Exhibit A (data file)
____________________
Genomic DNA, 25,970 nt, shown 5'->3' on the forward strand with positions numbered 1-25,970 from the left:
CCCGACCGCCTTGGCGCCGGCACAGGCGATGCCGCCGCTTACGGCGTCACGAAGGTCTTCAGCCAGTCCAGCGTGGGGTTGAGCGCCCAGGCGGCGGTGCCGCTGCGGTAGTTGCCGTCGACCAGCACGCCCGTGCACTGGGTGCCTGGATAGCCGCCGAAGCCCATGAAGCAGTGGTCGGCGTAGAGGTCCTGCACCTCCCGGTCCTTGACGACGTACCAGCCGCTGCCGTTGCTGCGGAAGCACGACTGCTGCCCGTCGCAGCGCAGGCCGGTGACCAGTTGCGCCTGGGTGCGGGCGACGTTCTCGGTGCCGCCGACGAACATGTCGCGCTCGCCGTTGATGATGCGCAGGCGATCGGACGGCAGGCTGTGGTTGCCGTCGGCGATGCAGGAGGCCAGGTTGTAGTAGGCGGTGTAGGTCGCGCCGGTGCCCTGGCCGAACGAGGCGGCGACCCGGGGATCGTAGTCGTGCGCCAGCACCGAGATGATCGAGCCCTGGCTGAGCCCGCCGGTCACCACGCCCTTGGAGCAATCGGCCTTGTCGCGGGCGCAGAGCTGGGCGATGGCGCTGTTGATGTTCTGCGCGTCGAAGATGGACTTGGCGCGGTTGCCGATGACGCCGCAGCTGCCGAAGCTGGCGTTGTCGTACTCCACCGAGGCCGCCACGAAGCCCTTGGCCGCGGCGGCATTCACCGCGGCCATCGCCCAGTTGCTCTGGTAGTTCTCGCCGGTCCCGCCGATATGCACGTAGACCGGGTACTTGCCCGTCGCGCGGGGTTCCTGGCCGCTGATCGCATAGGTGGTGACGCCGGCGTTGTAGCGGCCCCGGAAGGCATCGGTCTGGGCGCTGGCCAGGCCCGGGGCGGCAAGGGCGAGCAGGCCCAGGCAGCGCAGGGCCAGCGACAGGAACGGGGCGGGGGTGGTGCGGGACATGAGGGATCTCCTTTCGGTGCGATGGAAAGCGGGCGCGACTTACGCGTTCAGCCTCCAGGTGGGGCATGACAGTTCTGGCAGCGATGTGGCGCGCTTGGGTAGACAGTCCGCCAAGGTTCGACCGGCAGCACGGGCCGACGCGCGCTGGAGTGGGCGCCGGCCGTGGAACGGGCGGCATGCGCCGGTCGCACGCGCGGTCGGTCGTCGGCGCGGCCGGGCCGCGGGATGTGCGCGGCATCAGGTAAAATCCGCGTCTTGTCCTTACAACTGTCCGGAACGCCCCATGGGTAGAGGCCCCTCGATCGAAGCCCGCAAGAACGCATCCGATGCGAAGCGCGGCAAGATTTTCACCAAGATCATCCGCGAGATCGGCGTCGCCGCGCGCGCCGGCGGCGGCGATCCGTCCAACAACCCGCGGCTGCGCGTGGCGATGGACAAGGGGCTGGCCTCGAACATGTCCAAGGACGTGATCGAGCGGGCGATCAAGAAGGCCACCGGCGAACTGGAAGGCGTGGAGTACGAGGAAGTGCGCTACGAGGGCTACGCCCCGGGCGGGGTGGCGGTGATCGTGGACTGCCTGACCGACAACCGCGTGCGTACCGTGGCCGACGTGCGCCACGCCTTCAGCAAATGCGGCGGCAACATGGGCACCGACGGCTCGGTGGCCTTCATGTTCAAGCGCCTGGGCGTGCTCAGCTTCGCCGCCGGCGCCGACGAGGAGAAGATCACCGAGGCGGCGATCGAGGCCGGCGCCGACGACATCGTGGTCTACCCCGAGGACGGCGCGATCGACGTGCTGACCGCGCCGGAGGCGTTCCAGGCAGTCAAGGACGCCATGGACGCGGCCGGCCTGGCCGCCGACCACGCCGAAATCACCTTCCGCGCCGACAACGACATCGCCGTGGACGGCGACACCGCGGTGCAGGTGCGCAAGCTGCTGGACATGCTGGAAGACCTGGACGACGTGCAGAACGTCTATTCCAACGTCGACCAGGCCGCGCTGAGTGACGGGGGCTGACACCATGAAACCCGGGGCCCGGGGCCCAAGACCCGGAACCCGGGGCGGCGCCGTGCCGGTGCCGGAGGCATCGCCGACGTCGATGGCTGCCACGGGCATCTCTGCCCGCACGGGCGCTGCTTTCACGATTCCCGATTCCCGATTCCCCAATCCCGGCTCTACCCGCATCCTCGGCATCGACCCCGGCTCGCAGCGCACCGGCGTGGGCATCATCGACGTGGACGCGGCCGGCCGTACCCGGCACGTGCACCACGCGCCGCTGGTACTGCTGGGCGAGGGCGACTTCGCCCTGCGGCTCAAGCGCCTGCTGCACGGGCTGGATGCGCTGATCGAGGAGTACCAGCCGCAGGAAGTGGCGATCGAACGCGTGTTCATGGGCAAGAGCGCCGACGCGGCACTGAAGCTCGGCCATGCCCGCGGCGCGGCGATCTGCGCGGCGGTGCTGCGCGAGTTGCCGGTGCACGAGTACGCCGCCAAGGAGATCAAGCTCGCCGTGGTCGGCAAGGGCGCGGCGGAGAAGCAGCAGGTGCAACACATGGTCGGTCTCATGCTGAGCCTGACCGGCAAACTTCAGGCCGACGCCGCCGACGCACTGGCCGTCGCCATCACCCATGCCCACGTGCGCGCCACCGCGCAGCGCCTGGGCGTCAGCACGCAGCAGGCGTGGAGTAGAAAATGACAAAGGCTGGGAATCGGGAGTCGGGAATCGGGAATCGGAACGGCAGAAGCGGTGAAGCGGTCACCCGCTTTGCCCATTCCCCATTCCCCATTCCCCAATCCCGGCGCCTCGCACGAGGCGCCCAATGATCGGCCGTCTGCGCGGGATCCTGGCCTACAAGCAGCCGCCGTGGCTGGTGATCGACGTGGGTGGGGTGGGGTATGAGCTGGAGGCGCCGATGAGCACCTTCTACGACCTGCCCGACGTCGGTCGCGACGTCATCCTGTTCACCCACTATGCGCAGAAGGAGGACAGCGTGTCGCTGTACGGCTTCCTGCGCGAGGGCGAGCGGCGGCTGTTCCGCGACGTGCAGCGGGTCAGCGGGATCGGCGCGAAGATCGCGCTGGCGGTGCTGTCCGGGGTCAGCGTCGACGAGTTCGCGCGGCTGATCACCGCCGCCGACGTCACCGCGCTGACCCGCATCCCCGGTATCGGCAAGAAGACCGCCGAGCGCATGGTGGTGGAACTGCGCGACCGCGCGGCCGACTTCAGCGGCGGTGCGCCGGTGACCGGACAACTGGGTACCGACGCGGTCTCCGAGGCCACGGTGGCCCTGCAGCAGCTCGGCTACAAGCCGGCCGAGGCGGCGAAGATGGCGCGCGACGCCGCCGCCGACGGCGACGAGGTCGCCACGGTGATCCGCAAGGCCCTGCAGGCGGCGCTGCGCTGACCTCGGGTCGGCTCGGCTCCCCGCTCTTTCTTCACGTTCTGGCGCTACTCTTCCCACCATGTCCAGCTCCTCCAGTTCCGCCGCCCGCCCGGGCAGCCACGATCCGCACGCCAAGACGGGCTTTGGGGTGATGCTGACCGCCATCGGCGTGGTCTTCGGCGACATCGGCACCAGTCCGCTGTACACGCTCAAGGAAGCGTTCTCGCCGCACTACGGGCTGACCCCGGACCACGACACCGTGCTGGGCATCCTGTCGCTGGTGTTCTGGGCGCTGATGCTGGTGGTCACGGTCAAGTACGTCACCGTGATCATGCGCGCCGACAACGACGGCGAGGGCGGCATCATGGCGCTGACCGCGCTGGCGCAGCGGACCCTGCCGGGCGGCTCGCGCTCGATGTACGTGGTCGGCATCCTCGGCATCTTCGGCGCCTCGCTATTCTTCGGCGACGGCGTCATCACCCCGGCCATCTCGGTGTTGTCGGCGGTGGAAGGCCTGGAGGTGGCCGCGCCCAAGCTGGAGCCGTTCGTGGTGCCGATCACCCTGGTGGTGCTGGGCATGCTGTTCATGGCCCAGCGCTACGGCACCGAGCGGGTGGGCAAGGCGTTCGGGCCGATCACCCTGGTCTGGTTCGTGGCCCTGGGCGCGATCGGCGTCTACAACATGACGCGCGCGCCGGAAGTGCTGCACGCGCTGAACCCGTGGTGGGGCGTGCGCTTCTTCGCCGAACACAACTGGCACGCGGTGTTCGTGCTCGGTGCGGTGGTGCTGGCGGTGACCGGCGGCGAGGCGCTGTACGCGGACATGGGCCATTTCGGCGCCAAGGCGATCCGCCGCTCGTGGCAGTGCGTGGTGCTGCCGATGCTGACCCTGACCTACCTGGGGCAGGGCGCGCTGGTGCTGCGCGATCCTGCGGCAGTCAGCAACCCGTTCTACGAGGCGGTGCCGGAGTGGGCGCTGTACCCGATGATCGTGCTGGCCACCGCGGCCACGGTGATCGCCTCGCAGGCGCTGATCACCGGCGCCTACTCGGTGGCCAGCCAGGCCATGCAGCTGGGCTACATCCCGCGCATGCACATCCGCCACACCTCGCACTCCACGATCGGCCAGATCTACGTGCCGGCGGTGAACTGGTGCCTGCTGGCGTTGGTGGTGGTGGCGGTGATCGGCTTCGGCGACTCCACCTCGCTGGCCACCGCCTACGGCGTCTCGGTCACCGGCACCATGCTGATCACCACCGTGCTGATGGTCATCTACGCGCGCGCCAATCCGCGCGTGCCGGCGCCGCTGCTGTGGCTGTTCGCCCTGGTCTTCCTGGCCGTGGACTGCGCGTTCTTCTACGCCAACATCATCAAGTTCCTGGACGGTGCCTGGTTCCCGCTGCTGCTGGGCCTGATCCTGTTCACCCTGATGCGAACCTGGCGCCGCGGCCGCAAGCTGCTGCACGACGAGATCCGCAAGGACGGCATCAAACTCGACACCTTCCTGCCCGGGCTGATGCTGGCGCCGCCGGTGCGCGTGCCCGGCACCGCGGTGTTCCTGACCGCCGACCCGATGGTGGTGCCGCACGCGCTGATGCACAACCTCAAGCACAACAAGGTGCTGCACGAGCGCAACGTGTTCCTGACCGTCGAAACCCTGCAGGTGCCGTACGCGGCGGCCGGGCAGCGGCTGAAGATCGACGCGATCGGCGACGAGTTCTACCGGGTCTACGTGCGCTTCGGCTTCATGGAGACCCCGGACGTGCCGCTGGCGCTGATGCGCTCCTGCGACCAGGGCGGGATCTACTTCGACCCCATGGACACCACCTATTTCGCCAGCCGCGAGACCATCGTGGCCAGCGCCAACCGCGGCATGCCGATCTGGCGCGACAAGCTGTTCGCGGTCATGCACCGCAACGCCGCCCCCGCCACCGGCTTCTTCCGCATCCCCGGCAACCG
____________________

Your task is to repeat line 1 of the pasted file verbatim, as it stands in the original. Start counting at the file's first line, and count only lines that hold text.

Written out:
Genomic DNA, 25,970 nt, shown 5'->3' on the forward strand with positions numbered 1-25,970 from the left: